Expecting Fijian Food was something I had practically given up. Three trips
Bale Bistro - No Frills, You eat what they offer!!!
there and so far nothing. I expected people to have Lovos (underground ovens) roasting taro, and chicken, pork and all sorts of things all over the place at all times of the day, alas it was a dream.
In fact I think I had more Lovo food in Australia then in Fiji. Well I still did not get anything from the Lovo this time around but while getting ingredients to cook dinner for Angela, she nonchalantly walks to this little place which I would have not even noticed and says, “You want Fijian food, here it is”…
So we enter this little shack like eating place, you know something you would find in a lot of places in Malaysia, where believe it or not it would be so crowded and even sometime cause traffic with the cars who park around wanting to get a bite. Well this was not far off, minus the cars and the havoc and the fact that this was not near some factory area.
Bale Bistro it is called. And so we entered in, and again me expecting to see
Our Chef -
someone inside this big area which would be a Lovo, alas it was not to be. But having said that, I chanced upon real Fijian Tucker, some of which I had not eaten for years and years. And while some people may look funny at the food as appearance wise it is not as appealing and more rustic, the tastes of it was just divine. The portions, well let’s just say that if Angela fed me that kind of food for the duration I was in Fiji, I’d need an extra ticket for an extra seat on the plane to get back to Australia.
So we entered in this no frills and thrills place, and was greeted in true Fijian
What we had for lunch - Dalo, Fish Head Lolo, Lamb Stew and Rou Rou
style, something that is quite lacking in this part of the world. A big loud Bula and that big welcoming smile always makes a difference no matter if you are a local or a tourist.
So now the food. The sizes of the fish and meat that you see serve PER PERSON.
Now the first is Fish Lo Lo. Fish in coconut milk. The size of the fish gave me a shock because it was enough for two people or more. And this was fir a single serve. Being a non fish eater (You know the drill, anything that looks like fish, tastes like fish, smells like fish, has skin and bones) I do not really like, so I steered away. So much for craving and ranting and raving about Fijian Food.
The fish used is usually mackerel cooked with onions, garlic, ginger, the slightest hint of seasoning and of course coconut cream. There are several versions that have an Indian touch to it , where curry powder and curry leaves are added and several other spices. This one was good ole Fijian style. Now surprisingly the taste was not as fishy as I thought it would be. I took some of Angelas, and we do not eat it with rice, we eat it with boiled Dalo or Cassava. The fish flaked properly and did not break into pieces. This was probably because of the size of the fish. A small piece was enough of course.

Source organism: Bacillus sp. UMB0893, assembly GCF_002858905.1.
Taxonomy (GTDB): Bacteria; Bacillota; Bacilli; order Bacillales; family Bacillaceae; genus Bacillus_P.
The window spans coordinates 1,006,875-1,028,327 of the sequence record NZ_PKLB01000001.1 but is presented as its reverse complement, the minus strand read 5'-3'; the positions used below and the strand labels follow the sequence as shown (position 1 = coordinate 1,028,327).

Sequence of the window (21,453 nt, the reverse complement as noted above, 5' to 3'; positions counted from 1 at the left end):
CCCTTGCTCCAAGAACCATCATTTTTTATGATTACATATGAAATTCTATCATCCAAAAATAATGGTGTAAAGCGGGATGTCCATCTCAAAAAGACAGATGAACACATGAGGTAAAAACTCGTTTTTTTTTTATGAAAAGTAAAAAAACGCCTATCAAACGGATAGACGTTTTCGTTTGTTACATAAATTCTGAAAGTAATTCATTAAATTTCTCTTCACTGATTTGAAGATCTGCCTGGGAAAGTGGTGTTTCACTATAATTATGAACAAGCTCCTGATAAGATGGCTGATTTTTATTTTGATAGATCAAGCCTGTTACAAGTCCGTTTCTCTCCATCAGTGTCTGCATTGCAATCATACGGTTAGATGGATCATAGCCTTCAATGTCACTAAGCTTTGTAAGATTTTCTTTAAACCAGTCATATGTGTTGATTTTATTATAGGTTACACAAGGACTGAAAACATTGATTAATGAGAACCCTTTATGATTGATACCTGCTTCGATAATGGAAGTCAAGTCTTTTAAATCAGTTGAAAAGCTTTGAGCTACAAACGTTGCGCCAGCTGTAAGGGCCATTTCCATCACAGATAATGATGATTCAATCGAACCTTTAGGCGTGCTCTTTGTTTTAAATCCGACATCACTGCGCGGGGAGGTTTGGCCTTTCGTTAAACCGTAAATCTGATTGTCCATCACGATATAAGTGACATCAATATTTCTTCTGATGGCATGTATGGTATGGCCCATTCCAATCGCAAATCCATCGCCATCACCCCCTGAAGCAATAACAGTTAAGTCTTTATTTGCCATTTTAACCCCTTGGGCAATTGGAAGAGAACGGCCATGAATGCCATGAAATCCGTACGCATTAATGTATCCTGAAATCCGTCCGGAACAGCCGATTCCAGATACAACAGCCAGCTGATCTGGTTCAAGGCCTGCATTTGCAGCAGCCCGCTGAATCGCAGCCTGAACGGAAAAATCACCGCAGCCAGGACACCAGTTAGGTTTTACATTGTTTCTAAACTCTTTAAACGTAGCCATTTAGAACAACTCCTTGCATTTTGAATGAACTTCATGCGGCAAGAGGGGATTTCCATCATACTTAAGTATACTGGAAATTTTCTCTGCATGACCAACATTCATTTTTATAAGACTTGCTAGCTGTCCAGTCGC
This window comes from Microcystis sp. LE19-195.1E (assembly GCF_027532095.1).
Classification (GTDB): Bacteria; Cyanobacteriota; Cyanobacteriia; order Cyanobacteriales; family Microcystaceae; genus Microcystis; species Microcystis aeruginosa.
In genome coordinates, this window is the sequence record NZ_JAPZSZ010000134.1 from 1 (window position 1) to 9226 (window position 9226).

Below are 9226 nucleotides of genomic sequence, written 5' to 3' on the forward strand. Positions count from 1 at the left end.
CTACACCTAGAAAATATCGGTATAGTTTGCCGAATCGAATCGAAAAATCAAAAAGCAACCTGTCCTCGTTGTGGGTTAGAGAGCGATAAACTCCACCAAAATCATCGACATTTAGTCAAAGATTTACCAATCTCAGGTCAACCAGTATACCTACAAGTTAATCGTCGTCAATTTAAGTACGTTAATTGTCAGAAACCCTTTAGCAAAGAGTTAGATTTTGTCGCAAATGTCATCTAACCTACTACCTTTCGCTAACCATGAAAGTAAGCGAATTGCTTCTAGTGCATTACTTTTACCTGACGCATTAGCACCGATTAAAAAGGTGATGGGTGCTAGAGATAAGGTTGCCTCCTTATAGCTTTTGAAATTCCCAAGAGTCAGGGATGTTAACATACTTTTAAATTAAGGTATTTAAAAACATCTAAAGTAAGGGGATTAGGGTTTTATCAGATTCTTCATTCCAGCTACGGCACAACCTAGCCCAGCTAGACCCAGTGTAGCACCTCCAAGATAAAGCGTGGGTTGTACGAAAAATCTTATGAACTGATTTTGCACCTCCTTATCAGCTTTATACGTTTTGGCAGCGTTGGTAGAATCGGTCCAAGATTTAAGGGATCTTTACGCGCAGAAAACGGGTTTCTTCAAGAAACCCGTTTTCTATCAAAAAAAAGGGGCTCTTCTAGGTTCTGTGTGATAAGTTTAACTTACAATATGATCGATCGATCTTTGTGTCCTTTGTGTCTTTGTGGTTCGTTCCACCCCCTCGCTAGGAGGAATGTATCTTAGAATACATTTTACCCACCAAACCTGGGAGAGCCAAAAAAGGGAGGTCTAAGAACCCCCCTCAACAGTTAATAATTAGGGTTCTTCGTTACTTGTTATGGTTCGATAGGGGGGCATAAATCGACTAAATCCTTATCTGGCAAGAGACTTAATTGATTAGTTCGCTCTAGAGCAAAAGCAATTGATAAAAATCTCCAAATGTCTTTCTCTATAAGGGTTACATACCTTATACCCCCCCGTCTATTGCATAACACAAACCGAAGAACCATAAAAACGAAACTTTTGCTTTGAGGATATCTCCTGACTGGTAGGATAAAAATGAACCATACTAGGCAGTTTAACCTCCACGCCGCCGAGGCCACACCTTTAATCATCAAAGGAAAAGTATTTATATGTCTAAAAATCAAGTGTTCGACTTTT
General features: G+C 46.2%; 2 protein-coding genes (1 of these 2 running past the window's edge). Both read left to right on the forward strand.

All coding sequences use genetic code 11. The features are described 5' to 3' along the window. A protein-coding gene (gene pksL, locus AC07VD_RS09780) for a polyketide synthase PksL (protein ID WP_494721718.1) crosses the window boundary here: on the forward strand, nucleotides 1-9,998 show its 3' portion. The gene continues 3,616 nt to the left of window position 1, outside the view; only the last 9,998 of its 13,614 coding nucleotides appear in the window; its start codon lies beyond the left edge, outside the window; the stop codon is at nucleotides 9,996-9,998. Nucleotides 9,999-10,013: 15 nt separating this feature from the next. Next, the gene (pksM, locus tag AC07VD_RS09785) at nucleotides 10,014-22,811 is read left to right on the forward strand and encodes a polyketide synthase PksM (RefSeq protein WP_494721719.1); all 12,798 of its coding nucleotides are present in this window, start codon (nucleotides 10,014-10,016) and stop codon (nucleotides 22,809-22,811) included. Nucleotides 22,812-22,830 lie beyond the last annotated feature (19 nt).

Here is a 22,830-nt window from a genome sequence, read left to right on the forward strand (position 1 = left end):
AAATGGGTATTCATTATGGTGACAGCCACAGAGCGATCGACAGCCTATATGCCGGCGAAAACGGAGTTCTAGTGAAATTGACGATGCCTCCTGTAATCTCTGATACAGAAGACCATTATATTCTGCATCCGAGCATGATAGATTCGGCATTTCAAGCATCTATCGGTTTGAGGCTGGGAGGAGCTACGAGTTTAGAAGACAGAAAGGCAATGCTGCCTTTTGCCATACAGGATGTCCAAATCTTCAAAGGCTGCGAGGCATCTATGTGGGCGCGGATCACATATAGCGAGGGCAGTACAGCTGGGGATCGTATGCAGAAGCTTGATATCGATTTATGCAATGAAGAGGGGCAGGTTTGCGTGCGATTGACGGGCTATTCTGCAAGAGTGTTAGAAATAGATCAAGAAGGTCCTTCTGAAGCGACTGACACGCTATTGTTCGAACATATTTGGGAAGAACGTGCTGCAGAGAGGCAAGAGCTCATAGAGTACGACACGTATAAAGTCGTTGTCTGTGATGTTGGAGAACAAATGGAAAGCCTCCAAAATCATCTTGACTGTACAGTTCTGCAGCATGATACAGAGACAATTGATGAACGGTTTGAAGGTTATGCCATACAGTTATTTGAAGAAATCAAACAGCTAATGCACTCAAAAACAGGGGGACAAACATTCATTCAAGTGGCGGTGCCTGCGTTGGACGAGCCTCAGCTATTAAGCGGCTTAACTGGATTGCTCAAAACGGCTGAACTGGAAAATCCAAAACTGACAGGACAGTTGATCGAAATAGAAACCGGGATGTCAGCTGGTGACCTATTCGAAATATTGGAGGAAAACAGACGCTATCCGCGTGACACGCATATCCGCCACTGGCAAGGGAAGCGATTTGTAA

The next was I believed boiled fish in lightly salted water. That I stayed away from of course, because I just could not fathom eating something like that simply because I am just hopeless with fish in that style. Fish like that is usually flaked with your fingers and salt is added along with chilly and whatever condiments that may be offered. I am sure it would taste nice but it was not me. So I shan’t say more.
Next dish looked a bit more promising. Half a Roast Chook with a nice gravy. Once again you had the option of having one for yourself or sharing. We
decided not to have chicken as we had roast chicken the last few days and tonight would be chicken curry so we went for lamb stew. Now the size of the lamb and the portion with regards for the price was quite strange.
Even as a caterer I think I would have not charged so cheap for it. They were
Lamb Stew - Sheer Divinity
huge meaty pieces, with silky like gravy. The meat was cooked to perfection and fell off the bone. No pulling and tugging at the bone. Ahhh just a dash of red wine would have added such divinity to it, alas, I’m in Fiji and we’re eating Fijian Food.
The next dish was a big confusing, because I could not make it out at first glance, and then when I looked closer I saw teeth and thought surely it can’t be fish head. Well it was, and once again, each person takes one head to eat because as we were sitting and eating, I saw many men carrying a whole fish head with Dalo and eating it just like that. The fish was cooked Miti style once again with thick coconut milk. Angela took a small head. I just shook mine!
Chicken curry, now Fijian Chicken Curry is not like what we eat, it is cooked
Fijian Chicken Curry
very differently and the degree of spice and spiciness is really really different. To most Malaysians, I believe we would find it almost like a stew. But if eaten with Fijian Roti, it is something else, much like a meaty aloo gobi minus the cauliflower.
Rou Rou (Pronounced Row Row) is cassava leaves boiled and mashed to a
pulp and cooked with pork. I loved the Rou Rou. I wish it was cooked with ham hock or corned beef, because the saltiness of the meat would have complemented this dish, but I have no complaints. I could have eaten it like it was bowls of hot green stew. It was in my own words Luscious! I don’t know why that word came to my head when I ate it. I didn’t eat the meat but the flavor was really rich and I knew I had my fill of fibre for the day.
Prettifying Fijian Grub
I left the place feeling like a fat cow. It was a pity I had a pie earlier in the morning and slices of freshly baked Fijian white bread with Rewa Butter.
I’ll go back to Bale Bistro next year for sure and this time I will go hungry.